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What to do if your coworkers are making you question your boss

HI, I live in Anchorage and am a management consultant and writer. I'm founder of www.bullywhisperer.com™, www.workplacecoachblog.com and www.thegrowthcompany.com. I'm author of Solutions and Beating the Workplace Bully, AMACOM. I author...

My coworkers are telling me things about my boss, and I don't know if they're true

This week I'm answering a question about a bad office environment that wasn't noticed in the interview process.

Question:

Three weeks ago, I started a new job that’s promised to be more interesting than any job I’ve ever held. I like my new supervisor and coworkers, but we’re a small office and two of my three new coworkers can’t stand my supervisor.

On my first day of work, these two coworkers took me aside and told me a number of things about our supervisor that worried me. The next day, the three of us went to lunch, and I learned that this supervisor has not given my coworkers the raises he promised them when hired and has unreal expectations. They said, “You don’t dare say ‘no’ to overtime.”

Since then, I’ve kept quiet and been watchful. My supervisor does seem to be a workaholic but also seems to be a nice person. My coworkers, though, are really nice and have gone out of their way to befriend me. I don’t think they’d say negative things about my supervisor if those problems weren’t true.

I’ve tried to make friends with my third coworker, but he keeps to himself.

Also, my supervisor seems to be nicer to me than he is to my two new friends, and I’m worried that this will, in the long run, alienate them. I worry that I’ve made a mistake in taking this job. What do you suggest?

Advice:

What happened to thinking for yourself? In just three weeks, you’ve become someone other than the employee your supervisor hired. Three weeks ago, your job excited you. Now, you’re unsure, watchful and distrustful. Stop treating your coworkers’ views as facts rather than viewpoints.

When you step back and assess about what you’ve directly learned about your supervisor, what do you think? Is he straightforward or a jerk? How does he treat you? No matter how nice your new coworkers appear, there’s always more than one side to a story. Perhaps your coworkers haven’t earned their raises. If your supervisor is actually a straight shooter, do you want to let your coworkers’ discontent kill your chances?

Does your supervisor expect employees to work unfair amounts? Or do your coworkers resent a supervisor who expects them to work a full day when they’d prefer coasting? Could it be true that your coworkers and your supervisor are all nice — yet still view each other negatively? Maybe what you need to learn is how to work with individuals who don’t like each other without being drawn into anyone’s camp.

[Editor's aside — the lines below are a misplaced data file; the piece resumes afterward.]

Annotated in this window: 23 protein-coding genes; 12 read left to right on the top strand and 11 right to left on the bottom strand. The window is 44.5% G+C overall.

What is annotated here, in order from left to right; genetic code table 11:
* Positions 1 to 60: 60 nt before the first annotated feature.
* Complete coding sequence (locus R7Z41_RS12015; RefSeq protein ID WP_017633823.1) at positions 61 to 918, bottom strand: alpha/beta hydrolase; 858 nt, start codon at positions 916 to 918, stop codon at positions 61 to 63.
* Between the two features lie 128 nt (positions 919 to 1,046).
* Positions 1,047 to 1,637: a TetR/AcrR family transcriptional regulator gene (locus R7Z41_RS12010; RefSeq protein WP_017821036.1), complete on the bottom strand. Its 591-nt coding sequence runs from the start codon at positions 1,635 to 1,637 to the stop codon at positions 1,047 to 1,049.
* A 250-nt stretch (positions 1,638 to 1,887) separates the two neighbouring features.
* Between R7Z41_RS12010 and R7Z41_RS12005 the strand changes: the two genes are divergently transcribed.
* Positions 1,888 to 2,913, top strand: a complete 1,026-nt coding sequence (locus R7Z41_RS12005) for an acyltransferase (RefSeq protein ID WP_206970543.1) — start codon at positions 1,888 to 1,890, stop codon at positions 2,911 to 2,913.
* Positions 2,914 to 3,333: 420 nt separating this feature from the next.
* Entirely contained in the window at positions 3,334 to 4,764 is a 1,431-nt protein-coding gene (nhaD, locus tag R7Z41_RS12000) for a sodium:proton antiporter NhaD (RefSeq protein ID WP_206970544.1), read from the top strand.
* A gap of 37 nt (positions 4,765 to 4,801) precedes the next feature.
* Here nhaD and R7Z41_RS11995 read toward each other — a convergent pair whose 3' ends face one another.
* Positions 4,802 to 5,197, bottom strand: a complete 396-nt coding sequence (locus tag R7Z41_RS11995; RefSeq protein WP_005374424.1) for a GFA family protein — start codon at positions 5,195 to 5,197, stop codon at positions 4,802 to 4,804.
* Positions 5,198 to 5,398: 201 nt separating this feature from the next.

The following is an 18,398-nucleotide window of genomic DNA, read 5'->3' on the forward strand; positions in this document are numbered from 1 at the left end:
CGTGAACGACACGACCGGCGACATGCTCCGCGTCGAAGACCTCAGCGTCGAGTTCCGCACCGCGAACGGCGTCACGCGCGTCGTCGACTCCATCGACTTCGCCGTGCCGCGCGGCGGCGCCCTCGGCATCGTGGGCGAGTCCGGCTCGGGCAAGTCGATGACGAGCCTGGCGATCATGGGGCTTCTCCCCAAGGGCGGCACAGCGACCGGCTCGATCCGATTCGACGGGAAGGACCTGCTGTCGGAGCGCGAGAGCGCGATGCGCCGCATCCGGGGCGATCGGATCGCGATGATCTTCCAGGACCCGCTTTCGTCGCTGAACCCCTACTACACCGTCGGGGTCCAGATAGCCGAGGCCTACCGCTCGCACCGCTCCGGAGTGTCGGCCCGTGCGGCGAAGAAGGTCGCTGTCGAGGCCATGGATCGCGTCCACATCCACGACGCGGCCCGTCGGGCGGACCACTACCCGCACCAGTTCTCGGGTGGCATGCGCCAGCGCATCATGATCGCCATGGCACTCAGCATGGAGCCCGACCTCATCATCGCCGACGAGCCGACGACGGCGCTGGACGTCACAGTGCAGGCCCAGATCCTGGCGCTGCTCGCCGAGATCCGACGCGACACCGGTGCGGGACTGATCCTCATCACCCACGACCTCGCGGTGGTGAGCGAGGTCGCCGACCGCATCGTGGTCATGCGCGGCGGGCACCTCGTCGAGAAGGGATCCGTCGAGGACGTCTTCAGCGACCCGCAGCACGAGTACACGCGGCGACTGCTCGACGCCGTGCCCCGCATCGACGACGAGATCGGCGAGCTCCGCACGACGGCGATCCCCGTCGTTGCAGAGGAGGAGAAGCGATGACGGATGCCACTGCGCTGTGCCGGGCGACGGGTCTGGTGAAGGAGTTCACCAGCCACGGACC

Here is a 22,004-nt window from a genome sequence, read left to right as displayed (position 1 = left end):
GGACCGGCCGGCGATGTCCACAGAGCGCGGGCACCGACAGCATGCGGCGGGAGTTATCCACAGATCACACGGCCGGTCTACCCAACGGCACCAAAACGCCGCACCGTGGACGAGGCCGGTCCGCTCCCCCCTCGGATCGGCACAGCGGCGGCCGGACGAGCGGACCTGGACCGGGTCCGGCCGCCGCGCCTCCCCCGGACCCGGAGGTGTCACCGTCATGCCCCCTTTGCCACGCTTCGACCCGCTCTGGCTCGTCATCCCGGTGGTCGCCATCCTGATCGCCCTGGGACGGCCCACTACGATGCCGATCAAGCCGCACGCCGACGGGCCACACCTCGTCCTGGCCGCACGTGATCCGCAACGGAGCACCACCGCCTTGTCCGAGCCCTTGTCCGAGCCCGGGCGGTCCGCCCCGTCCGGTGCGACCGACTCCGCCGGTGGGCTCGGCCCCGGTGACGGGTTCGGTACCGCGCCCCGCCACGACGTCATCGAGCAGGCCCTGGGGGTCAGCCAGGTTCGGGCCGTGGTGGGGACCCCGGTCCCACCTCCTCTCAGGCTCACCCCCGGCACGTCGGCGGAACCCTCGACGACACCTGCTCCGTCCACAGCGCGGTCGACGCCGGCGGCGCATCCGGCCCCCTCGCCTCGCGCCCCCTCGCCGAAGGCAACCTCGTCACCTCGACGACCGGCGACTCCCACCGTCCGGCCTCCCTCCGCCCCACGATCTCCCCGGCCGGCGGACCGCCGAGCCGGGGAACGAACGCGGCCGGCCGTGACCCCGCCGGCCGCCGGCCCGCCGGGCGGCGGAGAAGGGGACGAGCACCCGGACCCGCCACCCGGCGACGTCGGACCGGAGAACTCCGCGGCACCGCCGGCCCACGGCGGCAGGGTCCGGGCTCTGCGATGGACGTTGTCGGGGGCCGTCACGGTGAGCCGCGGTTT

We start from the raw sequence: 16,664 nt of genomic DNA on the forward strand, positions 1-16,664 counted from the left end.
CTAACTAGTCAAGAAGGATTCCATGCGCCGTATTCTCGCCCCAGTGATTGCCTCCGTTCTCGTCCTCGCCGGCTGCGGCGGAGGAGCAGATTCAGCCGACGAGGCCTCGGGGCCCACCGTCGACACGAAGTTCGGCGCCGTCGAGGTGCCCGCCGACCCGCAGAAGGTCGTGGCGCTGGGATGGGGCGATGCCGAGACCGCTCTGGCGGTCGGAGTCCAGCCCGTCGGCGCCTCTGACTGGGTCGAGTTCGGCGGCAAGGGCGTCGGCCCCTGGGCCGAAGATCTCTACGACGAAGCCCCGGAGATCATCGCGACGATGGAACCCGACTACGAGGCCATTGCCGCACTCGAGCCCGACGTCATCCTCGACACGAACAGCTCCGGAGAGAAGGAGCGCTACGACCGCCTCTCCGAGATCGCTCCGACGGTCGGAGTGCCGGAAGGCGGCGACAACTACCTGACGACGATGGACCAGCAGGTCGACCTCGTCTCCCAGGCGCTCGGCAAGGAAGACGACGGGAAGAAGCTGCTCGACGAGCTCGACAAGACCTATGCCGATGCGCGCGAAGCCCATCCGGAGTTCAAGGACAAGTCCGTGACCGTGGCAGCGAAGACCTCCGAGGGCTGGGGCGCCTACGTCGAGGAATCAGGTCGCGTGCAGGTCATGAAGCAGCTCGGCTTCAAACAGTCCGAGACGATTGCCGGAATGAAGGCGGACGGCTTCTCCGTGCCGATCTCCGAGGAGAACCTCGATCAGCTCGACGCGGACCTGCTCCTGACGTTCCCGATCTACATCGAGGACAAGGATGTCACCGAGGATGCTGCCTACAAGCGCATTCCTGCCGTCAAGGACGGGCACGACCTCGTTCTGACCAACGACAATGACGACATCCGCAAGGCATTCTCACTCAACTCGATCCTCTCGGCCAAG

Should you tell your supervisor what your coworkers are telling you? No. If you do so, you throw your coworkers under the bus. Worse, have you heard of “kill the messenger”?

What if you decide your coworkers gave you the straight scoop and you’ve walked into a career box canyon? If so, consider leaving your job after giving your employer two weeks’ notice. When you learn you’ve accepted a no-win job, your best choice becomes saying, “This isn’t the job for me,” and resigning. If you leave a wrong-choice job before the end of the first month, you escape a long gap or a difficult to explain short-term job on your resume.

What makes a new job a no-win situation? Sometimes, you discover that you can’t get along with a new supervisor or can’t do the work. Or you discover that the job isn’t what you though it would be. Sometimes, as may be true for you, you find yourself forced to choose sides between permanently dueling camps. Side with your supervisor and your coworkers freeze you out. Side with your coworkers, and you risk joining the ranks of the permanently discontented.

So, did you make a mistake or should you quit? I don’t know. I do know you can’t afford to let your coworkers tell you what’s true and what’s not without assessing the situation for yourself. Your coworkers might be wrong and if you continue to act based on their viewpoints, you lose your opportunity to enjoy the most interesting job you’ve ever held.

Have a question for Lynne? Email her at lynne@thegrowthcompany.com with the subject “SheKnows” and she may answer your question (confidentially) in an upcoming piece.

Her book, Beating the Workplace Bully, released on Kindle in December. You can also follow Lynne @lynnecurry10 on Twitter or access her other posts on SheKnows, workplacecoachblog.com or bullywhisperer.com.

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